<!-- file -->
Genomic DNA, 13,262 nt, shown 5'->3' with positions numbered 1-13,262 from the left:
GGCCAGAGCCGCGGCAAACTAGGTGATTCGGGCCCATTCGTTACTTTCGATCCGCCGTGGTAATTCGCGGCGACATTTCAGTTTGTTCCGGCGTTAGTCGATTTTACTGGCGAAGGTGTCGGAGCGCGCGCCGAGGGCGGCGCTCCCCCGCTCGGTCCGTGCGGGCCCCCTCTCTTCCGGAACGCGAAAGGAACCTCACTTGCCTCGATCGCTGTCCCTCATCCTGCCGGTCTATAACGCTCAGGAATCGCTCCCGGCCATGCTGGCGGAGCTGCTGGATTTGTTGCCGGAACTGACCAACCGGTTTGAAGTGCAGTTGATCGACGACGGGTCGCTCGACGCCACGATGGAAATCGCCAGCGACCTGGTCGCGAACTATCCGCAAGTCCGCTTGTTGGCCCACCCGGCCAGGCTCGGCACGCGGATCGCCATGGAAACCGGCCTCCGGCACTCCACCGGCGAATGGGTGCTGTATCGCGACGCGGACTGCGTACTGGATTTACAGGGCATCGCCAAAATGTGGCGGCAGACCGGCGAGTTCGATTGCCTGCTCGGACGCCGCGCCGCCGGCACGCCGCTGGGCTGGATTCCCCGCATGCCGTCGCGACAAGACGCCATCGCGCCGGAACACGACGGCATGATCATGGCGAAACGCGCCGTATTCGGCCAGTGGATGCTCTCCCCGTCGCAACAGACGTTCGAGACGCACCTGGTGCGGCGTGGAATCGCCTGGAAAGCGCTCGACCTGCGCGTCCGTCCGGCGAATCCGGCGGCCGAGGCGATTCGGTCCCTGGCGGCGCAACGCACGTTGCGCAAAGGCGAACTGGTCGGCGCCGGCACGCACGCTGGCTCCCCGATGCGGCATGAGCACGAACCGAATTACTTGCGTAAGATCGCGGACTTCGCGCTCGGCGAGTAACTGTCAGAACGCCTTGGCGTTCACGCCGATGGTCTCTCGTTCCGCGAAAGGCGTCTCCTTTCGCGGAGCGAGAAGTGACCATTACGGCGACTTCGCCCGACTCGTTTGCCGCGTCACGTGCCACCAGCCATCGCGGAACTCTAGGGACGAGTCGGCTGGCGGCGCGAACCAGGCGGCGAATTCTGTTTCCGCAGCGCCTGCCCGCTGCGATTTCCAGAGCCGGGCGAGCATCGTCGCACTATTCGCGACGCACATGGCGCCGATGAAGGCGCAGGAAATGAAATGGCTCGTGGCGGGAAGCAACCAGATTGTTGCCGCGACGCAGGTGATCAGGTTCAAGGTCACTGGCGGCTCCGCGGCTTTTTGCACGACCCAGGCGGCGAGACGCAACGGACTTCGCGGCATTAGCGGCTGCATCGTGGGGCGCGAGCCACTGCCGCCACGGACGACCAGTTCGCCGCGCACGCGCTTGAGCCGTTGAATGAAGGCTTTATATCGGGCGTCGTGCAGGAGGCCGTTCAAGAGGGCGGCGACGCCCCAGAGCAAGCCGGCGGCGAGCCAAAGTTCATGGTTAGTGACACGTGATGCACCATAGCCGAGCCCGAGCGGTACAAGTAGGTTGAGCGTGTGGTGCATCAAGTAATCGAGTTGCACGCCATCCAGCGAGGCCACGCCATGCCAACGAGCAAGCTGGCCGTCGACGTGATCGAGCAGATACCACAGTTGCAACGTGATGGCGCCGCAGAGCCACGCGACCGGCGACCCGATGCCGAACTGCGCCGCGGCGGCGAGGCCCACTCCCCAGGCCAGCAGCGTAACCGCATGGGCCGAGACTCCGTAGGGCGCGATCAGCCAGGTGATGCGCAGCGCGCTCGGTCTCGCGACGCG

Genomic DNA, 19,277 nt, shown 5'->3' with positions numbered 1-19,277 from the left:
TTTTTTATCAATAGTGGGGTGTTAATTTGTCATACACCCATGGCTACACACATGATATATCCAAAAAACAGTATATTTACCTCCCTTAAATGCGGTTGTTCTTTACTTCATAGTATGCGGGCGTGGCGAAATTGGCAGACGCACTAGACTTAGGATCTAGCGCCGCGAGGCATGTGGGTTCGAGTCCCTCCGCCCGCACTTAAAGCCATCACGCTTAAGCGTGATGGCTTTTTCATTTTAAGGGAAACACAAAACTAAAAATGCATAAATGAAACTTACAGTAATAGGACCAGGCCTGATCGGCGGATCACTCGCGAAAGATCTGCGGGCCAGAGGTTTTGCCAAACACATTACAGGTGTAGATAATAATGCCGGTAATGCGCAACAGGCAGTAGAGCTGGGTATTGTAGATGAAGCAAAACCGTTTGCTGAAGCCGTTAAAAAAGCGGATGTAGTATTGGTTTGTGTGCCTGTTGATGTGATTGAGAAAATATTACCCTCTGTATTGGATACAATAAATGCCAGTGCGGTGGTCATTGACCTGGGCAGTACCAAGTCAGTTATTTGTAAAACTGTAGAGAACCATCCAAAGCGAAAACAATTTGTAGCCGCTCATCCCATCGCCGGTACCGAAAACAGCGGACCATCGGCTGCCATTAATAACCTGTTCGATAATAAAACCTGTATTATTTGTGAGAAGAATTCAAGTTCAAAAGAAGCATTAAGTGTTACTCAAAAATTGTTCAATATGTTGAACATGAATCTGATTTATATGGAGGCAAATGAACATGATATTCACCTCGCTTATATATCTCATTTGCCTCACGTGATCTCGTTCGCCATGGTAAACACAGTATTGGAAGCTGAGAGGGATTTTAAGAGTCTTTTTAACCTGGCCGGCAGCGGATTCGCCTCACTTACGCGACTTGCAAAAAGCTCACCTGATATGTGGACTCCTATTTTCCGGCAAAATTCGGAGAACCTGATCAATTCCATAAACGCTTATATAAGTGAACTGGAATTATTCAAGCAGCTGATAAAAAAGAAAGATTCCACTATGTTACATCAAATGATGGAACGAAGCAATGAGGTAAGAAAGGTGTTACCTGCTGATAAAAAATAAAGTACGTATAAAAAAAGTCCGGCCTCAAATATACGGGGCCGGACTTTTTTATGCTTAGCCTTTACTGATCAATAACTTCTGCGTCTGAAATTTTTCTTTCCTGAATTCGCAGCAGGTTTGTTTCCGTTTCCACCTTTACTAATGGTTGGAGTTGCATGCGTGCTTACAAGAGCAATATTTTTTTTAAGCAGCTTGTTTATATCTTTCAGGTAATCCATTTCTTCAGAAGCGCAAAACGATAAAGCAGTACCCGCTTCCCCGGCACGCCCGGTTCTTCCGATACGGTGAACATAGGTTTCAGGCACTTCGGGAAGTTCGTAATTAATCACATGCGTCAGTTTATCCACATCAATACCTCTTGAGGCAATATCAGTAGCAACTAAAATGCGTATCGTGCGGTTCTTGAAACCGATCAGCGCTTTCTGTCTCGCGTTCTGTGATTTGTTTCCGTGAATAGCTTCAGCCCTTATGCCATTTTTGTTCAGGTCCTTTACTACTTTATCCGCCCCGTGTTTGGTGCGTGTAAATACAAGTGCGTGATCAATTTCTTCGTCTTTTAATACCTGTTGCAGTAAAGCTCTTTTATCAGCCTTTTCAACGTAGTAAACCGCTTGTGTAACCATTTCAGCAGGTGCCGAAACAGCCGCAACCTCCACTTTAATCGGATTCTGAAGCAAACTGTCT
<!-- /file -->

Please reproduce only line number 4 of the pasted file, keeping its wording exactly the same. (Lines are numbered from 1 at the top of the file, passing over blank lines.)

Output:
TTTTTTATCAATAGTGGGGTGTTAATTTGTCATACACCCATGGCTACACACATGATATATCCAAAAAACAGTATATTTACCTCCCTTAAATGCGGTTGTTCTTTACTTCATAGTATGCGGGCGTGGCGAAATTGGCAGACGCACTAGACTTAGGATCTAGCGCCGCGAGGCATGTGGGTTCGAGTCCCTCCGCCCGCACTTAAAGCCATCACGCTTAAGCGTGATGGCTTTTTCATTTTAAGGGAAACACAAAACTAAAAATGCATAAATGAAACTTACAGTAATAGGACCAGGCCTGATCGGCGGATCACTCGCGAAAGATCTGCGGGCCAGAGGTTTTGCCAAACACATTACAGGTGTAGATAATAATGCCGGTAATGCGCAACAGGCAGTAGAGCTGGGTATTGTAGATGAAGCAAAACCGTTTGCTGAAGCCGTTAAAAAAGCGGATGTAGTATTGGTTTGTGTGCCTGTTGATGTGATTGAGAAAATATTACCCTCTGTATTGGATACAATAAATGCCAGTGCGGTGGTCATTGACCTGGGCAGTACCAAGTCAGTTATTTGTAAAACTGTAGAGAACCATCCAAAGCGAAAACAATTTGTAGCCGCTCATCCCATCGCCGGTACCGAAAACAGCGGACCATCGGCTGCCATTAATAACCTGTTCGATAATAAAACCTGTATTATTTGTGAGAAGAATTCAAGTTCAAAAGAAGCATTAAGTGTTACTCAAAAATTGTTCAATATGTTGAACATGAATCTGATTTATATGGAGGCAAATGAACATGATATTCACCTCGCTTATATATCTCATTTGCCTCACGTGATCTCGTTCGCCATGGTAAACACAGTATTGGAAGCTGAGAGGGATTTTAAGAGTCTTTTTAACCTGGCCGGCAGCGGATTCGCCTCACTTACGCGACTTGCAAAAAGCTCACCTGATATGTGGACTCCTATTTTCCGGCAAAATTCGGAGAACCTGATCAATTCCATAAACGCTTATATAAGTGAACTGGAATTATTCAAGCAGCTGATAAAAAAGAAAGATTCCACTATGTTACATCAAATGATGGAACGAAGCAATGAGGTAAGAAAGGTGTTACCTGCTGATAAAAAATAAAGTACGTATAAAAAAAGTCCGGCCTCAAATATACGGGGCCGGACTTTTTTATGCTTAGCCTTTACTGATCAATAACTTCTGCGTCTGAAATTTTTCTTTCCTGAATTCGCAGCAGGTTTGTTTCCGTTTCCACCTTTACTAATGGTTGGAGTTGCATGCGTGCTTACAAGAGCAATATTTTTTTTAAGCAGCTTGTTTATATCTTTCAGGTAATCCATTTCTTCAGAAGCGCAAAACGATAAAGCAGTACCCGCTTCCCCGGCACGCCCGGTTCTTCCGATACGGTGAACATAGGTTTCAGGCACTTCGGGAAGTTCGTAATTAATCACATGCGTCAGTTTATCCACATCAATACCTCTTGAGGCAATATCAGTAGCAACTAAAATGCGTATCGTGCGGTTCTTGAAACCGATCAGCGCTTTCTGTCTCGCGTTCTGTGATTTGTTTCCGTGAATAGCTTCAGCCCTTATGCCATTTTTGTTCAGGTCCTTTACTACTTTATCCGCCCCGTGTTTGGTGCGTGTAAATACAAGTGCGTGATCAATTTCTTCGTCTTTTAATACCTGTTGCAGTAAAGCTCTTTTATCAGCCTTTTCAACGTAGTAAACCGCTTGTGTAACCATTTCAGCAGGTGCCGAAACAGCCGCAACCTCCACTTTAATCGGATTCTGAAGCAAACTGTCT